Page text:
Cardiac magnetic resonance (CMR) was used to assess whether cardiac function or tissue composition was affected in patients with well-functioning metal-on-metal hip resurfacing arthroplasties (MoMHRA) when compared with a group of controls, and to assess if metal ion levels correlated with any of the functional or structural parameters studied.

Patients and Methods

In all, 30 participants with no significant cardiac history were enrolled: 20 patients with well-functioning MoMHRA at mean follow-up of 8.3 years post-procedure (ten unilateral, ten bilateral; 17 men, three women) and a case-matched control group of ten non-MoM total hip arthroplasty patients (six men, four women). The mean age of the whole cohort (study group and controls) at the time of surgery was 50.6 years (41.0 to 64.0). Serum levels of cobalt and chromium were measured, and all patients underwent CMR imaging, including cine, T2* measurements, T1 and T2 mapping, late gadolinium enhancement, and strain measurements.

The Bone & Joint Journal
Vol. 100-B, Issue 10 | Pages 1280 - 1288
1 Oct 2018
Grammatopoulos G Gofton W Cochran M Dobransky J Carli A Abdelbary H Gill HS Beaulé PE


This study aims to: determine the difference in pelvic position that occurs between surgery and radiographic, supine, postoperative assessment; examine how the difference in pelvic position influences subsequent component orientation; and establish whether differences in pelvic position, and thereafter component orientation, exist between total hip arthroplasties (THAs) performed in the supine versus the lateral decubitus positions.

Patients and Methods

The intra- and postoperative anteroposterior pelvic radiographs of 321 THAs were included; 167 were performed with the patient supine using the anterior approach and 154 were performed with the patient in the lateral decubitus using the posterior approach. The inclination and anteversion of the acetabular component was measured and the difference (Δ) between the intra- and postoperative radiographs was determined. The target zone was inclination/anteversion of 40°/20° (± 10°). Changes in the tilt, rotation, and obliquity of the pelvis on the intra- and postoperative radiographs were calculated from Δinclination/anteversion using the Levenberg–Marquardt algorithm.

The Bone & Joint Journal
Vol. 100-B, Issue 7 | Pages 831 - 838
1 Jul 2018
Ibrahim MM Poitras S Bunting AC Sandoval E Beaulé PE


What represents clinically significant acetabular undercoverage in patients with symptomatic cam-type femoroacetabular impingement (FAI) remains controversial. The aim of this study was to examine the influence of the degree of acetabular coverage on the functional outcome of patients treated arthroscopically for cam-type FAI.

Patients and Methods

Between October 2005 and June 2016, 88 patients (97 hips) underwent arthroscopic cam resection and concomitant labral debridement and/or refixation. There were 57 male and 31 female patients with a mean age of 31.0 years (17.0 to 48.5) and a mean body mass index (BMI) of 25.4 kg/m2 (18.9 to 34.9). We used the Hip2Norm, an object-oriented-platform program, to perform 3D analysis of hip joint morphology using 2D anteroposterior pelvic radiographs. The lateral centre-edge angle, anterior coverage, posterior coverage, total femoral coverage, and alpha angle were measured for each hip. The presence or absence of crossover sign, posterior wall sign, and the value of acetabular retroversion index were identified automatically by Hip2Norm. Patient-reported outcome scores were collected preoperatively and at final follow-up with the Hip Disability and Osteoarthritis Outcome Score (HOOS).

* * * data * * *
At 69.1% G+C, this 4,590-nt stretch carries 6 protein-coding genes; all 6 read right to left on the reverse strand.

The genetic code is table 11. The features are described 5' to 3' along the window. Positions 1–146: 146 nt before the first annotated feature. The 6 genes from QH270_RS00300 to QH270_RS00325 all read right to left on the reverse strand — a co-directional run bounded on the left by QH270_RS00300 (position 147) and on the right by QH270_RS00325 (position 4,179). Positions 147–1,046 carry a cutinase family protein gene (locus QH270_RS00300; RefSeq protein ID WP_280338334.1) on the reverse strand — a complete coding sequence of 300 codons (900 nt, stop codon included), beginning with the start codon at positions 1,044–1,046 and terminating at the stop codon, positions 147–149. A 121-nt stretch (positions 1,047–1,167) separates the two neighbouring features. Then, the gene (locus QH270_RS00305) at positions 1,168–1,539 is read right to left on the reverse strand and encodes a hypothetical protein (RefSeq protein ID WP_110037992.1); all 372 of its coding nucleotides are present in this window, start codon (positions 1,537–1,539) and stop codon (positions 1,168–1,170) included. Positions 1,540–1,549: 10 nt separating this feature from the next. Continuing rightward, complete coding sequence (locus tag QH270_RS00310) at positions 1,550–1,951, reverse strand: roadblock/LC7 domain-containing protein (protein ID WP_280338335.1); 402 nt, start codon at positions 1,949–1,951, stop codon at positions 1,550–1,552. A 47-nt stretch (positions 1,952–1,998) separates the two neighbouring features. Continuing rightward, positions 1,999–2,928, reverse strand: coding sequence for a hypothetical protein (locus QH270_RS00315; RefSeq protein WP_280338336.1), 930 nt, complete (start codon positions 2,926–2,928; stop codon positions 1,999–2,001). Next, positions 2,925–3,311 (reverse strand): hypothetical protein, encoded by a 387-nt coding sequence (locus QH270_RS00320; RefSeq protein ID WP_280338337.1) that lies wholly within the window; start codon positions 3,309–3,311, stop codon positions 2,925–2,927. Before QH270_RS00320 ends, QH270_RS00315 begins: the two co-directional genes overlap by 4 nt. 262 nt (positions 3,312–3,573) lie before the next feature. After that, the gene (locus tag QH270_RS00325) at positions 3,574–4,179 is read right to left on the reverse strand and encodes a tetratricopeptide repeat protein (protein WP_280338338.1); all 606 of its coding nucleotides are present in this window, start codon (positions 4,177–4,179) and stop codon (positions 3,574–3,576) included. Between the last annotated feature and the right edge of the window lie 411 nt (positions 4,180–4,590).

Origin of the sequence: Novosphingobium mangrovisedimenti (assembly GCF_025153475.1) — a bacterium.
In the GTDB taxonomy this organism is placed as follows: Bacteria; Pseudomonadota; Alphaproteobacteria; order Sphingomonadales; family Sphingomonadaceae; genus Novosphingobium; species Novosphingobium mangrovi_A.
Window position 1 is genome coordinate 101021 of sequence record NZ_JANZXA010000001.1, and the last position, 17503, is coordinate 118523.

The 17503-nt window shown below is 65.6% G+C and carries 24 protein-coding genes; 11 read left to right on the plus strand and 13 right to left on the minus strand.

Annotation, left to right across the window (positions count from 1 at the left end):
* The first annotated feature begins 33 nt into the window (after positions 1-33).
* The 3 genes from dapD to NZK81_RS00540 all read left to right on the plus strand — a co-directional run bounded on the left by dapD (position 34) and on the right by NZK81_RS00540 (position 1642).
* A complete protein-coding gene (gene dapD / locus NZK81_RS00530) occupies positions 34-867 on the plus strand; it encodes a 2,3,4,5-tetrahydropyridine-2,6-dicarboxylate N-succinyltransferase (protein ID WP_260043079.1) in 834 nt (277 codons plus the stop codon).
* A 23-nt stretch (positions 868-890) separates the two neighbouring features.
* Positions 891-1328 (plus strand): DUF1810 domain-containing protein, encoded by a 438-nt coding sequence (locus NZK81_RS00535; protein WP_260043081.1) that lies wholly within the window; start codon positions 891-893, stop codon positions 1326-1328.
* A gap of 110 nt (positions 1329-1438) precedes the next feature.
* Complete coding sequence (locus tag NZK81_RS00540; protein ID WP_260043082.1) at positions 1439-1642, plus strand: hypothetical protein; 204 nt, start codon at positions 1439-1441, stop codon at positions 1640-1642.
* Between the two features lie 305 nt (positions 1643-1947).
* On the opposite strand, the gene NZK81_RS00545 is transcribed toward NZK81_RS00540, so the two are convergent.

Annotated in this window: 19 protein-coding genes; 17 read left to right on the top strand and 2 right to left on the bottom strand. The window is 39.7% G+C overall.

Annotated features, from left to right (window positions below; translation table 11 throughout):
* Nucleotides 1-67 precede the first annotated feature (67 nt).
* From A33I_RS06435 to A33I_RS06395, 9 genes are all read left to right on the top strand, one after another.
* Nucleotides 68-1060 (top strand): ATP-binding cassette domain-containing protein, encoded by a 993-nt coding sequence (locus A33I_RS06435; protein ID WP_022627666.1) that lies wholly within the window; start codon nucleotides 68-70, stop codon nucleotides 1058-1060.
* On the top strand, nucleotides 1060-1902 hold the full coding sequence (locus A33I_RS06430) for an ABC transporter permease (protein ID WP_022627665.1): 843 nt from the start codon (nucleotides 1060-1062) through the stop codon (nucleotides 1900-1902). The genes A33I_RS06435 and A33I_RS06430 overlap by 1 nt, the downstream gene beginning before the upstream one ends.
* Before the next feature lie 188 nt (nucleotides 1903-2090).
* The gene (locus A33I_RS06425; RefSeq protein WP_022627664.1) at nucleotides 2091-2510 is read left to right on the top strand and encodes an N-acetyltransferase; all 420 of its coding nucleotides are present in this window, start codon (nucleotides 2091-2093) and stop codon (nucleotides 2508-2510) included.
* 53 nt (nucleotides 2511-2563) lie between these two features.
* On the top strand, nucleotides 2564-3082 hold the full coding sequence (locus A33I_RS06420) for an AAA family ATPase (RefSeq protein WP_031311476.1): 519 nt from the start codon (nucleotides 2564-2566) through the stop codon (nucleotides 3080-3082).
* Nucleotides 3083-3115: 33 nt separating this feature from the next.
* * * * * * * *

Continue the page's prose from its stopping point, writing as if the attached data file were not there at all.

The Bone & Joint Journal
Vol. 99-B, Issue 3 | Pages 303 - 309
1 Mar 2017
Beaulé PE Bleeker H Singh A Dobransky J


Joint-preserving surgery of the hip (JPSH) has evolved considerably and now includes a number of procedures, including arthroscopy, surgical dislocation, and redirectional osteotomies of the femur and acetabulum. There are a number of different factors which lead to failure of JPSH. Consequently, it is of interest to assess the various modes of failure in order to continue to identify best practice and the indications for these procedures.

Patients and Methods

Using a retrospective observational study design, we reviewed 1013 patients who had undergone JPSH by a single surgeon between 2005 and 2015. There were 509 men and 504 women with a mean age of 39 years (16 to 78). Of the 1013 operations, 783 were arthroscopies, 122 surgical dislocations, and 108 peri-acetabular osteotomies (PAO). We analysed the overall failure rates and modes of failure. Re-operations were categorised into four groups: Mode 1 was arthritis progression or organ failure leading to total hip arthroplasty (THA); Mode 2 was an Incorrect diagnosis/procedure; Mode 3 resulted from malcorrection of femur (type A), acetabulum (type B), or labrum (type C) and Mode 4 resulted from an unintended consequence of the initial surgical intervention.

The Bone & Joint Journal
Vol. 98-B, Issue 6 | Pages 799 - 805
1 Jun 2016
McIsaac DI Beaulé PE Bryson GL Van Walraven C


Total joint arthroplasty (TJA) is commonly performed in elderly patients. Frailty, an aggregate expression of vulnerability, becomes increasingly common with advanced age, and independently predicts adverse outcomes and the use of resources after a variety of non-cardiac surgical procedures. Our aim was to assess the impact of frailty on outcomes after TJA.

Patients and Methods

We analysed the impact of pre-operative frailty on death and the use of resources after elective TJA in a population-based cohort study using linked administrative data from Ontario, Canada.

The Bone & Joint Journal
Vol. 98-B, Issue 6 | Pages 730 - 735